Why do my distinct values resolve to the same pointer?


#1

Hi folks,

I’m trying to put together a bounded deque which protects the enque / dequeue ends by mutual exclusion. I’ll discuss pieces of the library inline below but you can find the whole listing in the playground.

The basic idea is I have a contiguous block of memory – a Vec turned into raw parts – and two head and tail offsets chasing each other around the structure for doing enq/deq operations. Typical ring buffer setup, I guess. Two mutexes hold these offsets, plus there’s a condvar so that the enqueuers can wake up the dequeuer. The primary type Queue<T> is defined like:

struct Queue<T>
where
    T: ::std::fmt::Debug,
{
    inner: *mut InnerQueue<T>,
}

with clone being:

impl<T> Clone for Queue<T>
where
    T: ::std::fmt::Debug,
{
    fn clone(&self) -> Queue<T> {
        Queue { inner: self.inner }
    }
}

InnerQueue<T> is heap allocated and is defined like:

struct InnerQueue<T>
where
    T: ::std::fmt::Debug,
{
    capacity: usize,
    data: *mut (*const T),
    size: AtomicUsize,
    enq_lock: Mutex<isize>,
    deq_lock: Mutex<isize>,
    not_empty: Condvar,
}

So far so good. Where I run into trouble is enq:

pub unsafe fn enq(&mut self, elem: T) -> Result<(), Error> {
    let mut must_wake_dequeuers = false;
    let mut guard = self.enq_lock.lock().expect("enq guard poisoned");
    if !(*self.data.offset(*guard)).is_null() {
        println!("[ENQ] WOULD BLOCK: {:?}", elem);
        return Err(Error::WouldBlock);
    } else {
        let raw_elem = &elem as *const T;
        println!(
            "[ENQ] PTR[{:0>2}]: {:?} <- {:0>2?} |{:?}|",
            *guard,
            self.data.offset(*guard),
            elem,
            raw_elem,
        );
        mem::forget(elem);
        *self.data.offset(*guard) = raw_elem;
        *guard += 1;
        *guard %= self.capacity as isize;
        if self.size.fetch_add(1, Ordering::Relaxed) == 0 {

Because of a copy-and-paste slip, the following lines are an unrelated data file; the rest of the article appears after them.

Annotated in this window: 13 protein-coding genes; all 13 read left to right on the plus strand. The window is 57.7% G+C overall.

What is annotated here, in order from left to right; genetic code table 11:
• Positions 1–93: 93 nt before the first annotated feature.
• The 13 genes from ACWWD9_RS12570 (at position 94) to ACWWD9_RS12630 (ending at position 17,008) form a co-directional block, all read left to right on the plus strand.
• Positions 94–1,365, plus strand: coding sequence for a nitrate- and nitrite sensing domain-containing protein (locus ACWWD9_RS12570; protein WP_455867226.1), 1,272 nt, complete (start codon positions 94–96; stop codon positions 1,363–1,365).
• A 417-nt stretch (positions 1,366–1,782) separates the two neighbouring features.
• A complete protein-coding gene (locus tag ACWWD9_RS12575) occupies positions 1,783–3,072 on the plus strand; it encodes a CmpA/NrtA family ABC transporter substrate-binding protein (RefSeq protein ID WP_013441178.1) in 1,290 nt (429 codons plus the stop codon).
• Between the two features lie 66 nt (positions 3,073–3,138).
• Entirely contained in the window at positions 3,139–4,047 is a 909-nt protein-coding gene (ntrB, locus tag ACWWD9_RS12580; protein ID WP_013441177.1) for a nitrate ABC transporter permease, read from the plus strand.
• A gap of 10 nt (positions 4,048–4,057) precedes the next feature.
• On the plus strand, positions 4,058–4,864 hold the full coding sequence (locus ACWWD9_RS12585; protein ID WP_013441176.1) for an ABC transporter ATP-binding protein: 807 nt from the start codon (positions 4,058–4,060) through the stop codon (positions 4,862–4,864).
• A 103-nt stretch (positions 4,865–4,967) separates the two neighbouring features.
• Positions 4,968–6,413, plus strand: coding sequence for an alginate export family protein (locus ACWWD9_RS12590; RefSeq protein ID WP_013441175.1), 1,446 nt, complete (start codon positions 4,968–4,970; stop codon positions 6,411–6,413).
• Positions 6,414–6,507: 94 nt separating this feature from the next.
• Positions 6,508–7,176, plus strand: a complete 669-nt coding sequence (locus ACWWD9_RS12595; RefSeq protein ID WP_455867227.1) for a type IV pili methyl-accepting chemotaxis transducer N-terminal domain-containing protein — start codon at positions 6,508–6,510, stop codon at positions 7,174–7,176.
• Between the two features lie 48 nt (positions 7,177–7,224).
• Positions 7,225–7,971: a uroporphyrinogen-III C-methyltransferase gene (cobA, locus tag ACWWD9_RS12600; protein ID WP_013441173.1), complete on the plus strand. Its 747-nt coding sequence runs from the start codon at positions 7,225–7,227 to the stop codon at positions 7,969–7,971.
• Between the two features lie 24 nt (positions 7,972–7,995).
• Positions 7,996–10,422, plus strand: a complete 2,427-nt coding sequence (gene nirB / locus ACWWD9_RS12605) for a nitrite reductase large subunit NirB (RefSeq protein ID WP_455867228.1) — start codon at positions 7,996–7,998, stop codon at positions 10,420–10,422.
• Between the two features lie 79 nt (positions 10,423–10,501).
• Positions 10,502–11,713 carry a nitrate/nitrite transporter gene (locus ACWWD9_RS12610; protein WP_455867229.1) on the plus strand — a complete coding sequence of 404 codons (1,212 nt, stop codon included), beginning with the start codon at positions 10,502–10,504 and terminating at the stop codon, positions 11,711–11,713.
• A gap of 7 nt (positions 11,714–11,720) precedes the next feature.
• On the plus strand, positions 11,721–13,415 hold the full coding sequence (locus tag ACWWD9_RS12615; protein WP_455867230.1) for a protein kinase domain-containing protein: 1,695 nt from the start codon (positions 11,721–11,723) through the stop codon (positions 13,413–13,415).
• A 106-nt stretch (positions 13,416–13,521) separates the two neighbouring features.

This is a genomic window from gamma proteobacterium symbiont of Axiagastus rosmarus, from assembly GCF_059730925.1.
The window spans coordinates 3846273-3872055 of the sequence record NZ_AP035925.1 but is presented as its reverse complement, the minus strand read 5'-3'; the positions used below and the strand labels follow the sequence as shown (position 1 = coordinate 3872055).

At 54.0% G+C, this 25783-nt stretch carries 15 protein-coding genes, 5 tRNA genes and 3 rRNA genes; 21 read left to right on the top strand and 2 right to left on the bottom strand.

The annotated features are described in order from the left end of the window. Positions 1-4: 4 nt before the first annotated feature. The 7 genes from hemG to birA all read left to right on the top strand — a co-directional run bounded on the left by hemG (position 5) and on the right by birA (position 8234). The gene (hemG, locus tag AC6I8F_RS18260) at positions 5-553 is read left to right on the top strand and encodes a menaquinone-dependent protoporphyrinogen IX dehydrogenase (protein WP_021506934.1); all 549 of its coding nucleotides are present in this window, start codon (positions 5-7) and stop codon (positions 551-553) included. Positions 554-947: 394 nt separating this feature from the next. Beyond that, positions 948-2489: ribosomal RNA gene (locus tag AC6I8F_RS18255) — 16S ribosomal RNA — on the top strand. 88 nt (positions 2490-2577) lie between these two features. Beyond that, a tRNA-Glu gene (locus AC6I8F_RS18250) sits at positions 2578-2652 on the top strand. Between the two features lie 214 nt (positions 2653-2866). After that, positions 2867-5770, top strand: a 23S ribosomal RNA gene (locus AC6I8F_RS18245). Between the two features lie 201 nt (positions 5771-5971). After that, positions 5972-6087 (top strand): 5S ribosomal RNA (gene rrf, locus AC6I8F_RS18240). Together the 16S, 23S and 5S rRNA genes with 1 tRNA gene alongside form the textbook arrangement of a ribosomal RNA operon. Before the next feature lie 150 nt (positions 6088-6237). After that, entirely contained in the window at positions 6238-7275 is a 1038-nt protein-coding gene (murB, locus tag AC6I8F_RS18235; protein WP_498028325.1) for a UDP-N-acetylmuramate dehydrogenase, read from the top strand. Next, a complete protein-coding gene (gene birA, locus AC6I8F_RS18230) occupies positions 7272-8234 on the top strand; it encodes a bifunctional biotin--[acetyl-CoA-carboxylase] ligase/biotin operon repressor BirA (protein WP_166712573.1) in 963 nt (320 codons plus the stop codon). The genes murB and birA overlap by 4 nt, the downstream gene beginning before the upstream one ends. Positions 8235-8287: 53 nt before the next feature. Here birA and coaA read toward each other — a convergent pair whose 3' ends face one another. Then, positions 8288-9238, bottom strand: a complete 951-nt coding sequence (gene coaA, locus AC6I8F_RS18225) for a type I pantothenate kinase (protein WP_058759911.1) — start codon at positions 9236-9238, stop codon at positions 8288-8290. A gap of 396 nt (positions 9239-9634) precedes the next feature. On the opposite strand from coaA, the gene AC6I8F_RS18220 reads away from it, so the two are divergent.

must_wake_dequeuers = true;
        };
    }
    drop(guard);
    if must_wake_dequeuers {
        // TODO not sure if must lock this or just makes failure less likely
        let guard = self.deq_lock.lock().expect("deq guard poisoned");
        self.not_empty.notify_all();
        drop(guard);
    }
    return Ok(());
}

I take the elem:T, grab a raw pointers to it and then leak elem:T, being careful to store it’s pointer in my contiguous memory – *self.data.offset(*guard) = raw_elem – before doing some bookkeeping work. deq is similar, as you can see in the playground like above. Where I run into trouble is that raw_elem always seems to be the same pointer, which means I catastrophically do not understand something here. Let me show you. This is the output I get on my x86 machine:

[ENQ] PTR[00]: 0x106c25000 <- 00 |0x700003f5c758|
                                                      [DEQ] LOOP FOR NON-NULL
[ENQ] PTR[01]: 0x106c25008 <- 01 |0x700003f5c758|
                                                      [DEQ] PTR[00]: 0x106c25000 -> 01 |0x700003f5c758|
[ENQ] PTR[02]: 0x106c25010 <- 02 |0x700003f5c758|
[ENQ] PTR[03]: 0x106c25018 <- 03 |0x700003f5c758|
[ENQ] PTR[04]: 0x106c25020 <- 04 |0x700003f5c758|
[ENQ] PTR[05]: 0x106c25028 <- 05 |0x700003f5c758|